Format

Send to

Choose Destination
Sci Rep. 2014 Oct 20;4:6671. doi: 10.1038/srep06671.

Effects of let-7b and TLX on the proliferation and differentiation of retinal progenitor cells in vitro.

Author information

1
Department of Ophthalmology, Shanghai Ninth People's Hospital, School of Medicine, Shanghai Jiaotong University, Shanghai 200011, China.

Abstract

MicroRNAs manifest significant functions in brain neural stem cell (NSC) self-renewal and differentiation through the post-transcriptional regulation of neurogenesis genes. Let-7b is expressed in the mammalian brain and regulates NSC proliferation and differentiation by targeting the nuclear receptor TLX, which is an essential regulator of NSC self-renewal. Whether let-7b and TLX act as important regulators in retinal progenitor cell (RPC) proliferation and differentiation remains unknown. Here, our data show that let-7b and TLX play important roles in controlling RPC fate determination in vitro. Let-7b suppresses TLX expression to negatively regulate RPC proliferation and accelerate the neuronal and glial differentiation of RPCs. The overexpression of let-7b downregulates TLX levels in RPCs, leading to reduced RPC proliferation and increased neuronal and glial differentiation, whereas antisense knockdown of let-7b produces robust TLX expression,enhanced RPC proliferation and decreased differentiation. Moreover, the inhibition of endogenous TLX by small interfering RNA suppresses RPC proliferation and promotes RPC differentiation. Furthermore, overexpression of TLX rescues let-7b-induced proliferation deficiency and weakens the RPC differentiation enhancement caused by let-7b alone. These results suggest that let-7b, by forming a negative feedback loop with TLX, provides a novel model to regulate the proliferation and differentiation of retinal progenitors in vitro.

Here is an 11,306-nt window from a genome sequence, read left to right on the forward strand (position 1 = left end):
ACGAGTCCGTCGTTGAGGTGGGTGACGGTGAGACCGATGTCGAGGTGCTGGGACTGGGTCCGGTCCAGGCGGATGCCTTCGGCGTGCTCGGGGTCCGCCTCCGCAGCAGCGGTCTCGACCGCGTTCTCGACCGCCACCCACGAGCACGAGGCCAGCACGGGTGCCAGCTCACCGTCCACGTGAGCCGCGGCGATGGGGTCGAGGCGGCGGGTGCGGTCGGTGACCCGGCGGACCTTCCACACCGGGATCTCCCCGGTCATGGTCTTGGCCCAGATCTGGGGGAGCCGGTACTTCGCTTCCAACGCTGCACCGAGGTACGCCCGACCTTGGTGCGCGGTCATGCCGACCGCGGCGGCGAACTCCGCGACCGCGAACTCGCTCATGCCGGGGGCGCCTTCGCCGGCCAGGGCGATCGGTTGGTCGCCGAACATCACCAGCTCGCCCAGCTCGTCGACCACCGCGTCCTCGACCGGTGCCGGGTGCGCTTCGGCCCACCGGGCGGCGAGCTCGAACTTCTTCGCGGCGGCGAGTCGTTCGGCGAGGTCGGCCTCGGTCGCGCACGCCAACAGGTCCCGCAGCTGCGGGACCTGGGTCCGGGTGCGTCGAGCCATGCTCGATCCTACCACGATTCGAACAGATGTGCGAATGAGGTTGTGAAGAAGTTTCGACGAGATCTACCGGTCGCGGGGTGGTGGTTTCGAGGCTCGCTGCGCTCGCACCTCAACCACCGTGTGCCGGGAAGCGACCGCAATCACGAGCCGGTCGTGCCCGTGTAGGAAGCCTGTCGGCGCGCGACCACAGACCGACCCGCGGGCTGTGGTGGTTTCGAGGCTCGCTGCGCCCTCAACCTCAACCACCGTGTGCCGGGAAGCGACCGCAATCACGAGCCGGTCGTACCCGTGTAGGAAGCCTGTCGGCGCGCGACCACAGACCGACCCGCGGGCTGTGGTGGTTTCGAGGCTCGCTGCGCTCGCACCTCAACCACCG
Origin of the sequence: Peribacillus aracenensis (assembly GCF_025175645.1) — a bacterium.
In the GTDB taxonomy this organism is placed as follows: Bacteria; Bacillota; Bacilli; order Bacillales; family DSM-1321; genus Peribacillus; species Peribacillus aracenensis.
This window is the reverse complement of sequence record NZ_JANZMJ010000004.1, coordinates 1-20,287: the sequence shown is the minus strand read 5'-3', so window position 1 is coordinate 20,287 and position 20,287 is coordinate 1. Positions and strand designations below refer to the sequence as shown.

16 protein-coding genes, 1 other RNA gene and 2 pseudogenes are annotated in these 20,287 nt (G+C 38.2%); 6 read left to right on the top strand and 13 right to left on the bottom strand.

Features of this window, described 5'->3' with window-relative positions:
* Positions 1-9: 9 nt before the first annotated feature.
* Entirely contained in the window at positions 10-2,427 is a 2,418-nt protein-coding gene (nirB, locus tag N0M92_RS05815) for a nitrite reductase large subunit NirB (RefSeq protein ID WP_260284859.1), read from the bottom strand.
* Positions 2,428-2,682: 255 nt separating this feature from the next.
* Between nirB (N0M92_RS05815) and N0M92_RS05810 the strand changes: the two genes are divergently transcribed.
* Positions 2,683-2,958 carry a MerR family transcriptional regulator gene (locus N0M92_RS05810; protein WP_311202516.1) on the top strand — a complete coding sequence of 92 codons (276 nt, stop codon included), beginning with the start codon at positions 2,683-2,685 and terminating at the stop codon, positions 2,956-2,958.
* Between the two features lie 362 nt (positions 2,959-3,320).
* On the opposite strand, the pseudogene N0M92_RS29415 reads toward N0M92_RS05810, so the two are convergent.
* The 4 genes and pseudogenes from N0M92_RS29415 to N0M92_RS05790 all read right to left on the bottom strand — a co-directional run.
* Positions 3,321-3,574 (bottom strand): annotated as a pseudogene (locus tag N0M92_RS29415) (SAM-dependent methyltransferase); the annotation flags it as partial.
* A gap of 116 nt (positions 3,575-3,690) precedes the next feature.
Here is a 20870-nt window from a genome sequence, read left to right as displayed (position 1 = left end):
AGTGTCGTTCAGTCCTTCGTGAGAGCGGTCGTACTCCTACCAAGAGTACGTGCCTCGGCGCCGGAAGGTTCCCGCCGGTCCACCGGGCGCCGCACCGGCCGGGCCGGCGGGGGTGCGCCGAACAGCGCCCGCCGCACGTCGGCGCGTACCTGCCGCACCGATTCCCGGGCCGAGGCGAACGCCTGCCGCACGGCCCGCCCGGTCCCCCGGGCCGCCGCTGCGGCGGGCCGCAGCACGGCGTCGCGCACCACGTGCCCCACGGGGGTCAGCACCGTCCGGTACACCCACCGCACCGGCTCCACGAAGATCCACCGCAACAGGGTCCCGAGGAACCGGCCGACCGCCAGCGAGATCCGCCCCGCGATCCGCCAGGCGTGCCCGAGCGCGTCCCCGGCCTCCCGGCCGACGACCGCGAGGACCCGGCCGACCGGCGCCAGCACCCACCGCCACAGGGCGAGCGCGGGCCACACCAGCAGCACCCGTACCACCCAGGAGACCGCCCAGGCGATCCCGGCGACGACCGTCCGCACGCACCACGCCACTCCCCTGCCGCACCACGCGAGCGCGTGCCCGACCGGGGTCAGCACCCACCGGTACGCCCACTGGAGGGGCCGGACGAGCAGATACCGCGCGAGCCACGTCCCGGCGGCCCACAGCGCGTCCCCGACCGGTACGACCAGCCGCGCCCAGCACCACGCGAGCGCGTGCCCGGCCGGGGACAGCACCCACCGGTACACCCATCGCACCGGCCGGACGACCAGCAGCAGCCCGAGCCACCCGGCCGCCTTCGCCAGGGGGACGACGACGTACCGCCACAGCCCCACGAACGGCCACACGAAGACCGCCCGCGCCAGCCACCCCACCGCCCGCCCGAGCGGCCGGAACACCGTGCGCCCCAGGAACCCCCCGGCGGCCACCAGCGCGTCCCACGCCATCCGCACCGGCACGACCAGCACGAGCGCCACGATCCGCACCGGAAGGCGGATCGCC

PMID:
25327364
PMCID:
PMC4202307
DOI:
10.1038/srep06671
[Indexed for MEDLINE]
Free PMC Article

Supplemental Content

Full text links

Icon for Nature Publishing Group Icon for PubMed Central
Loading ...
Support Center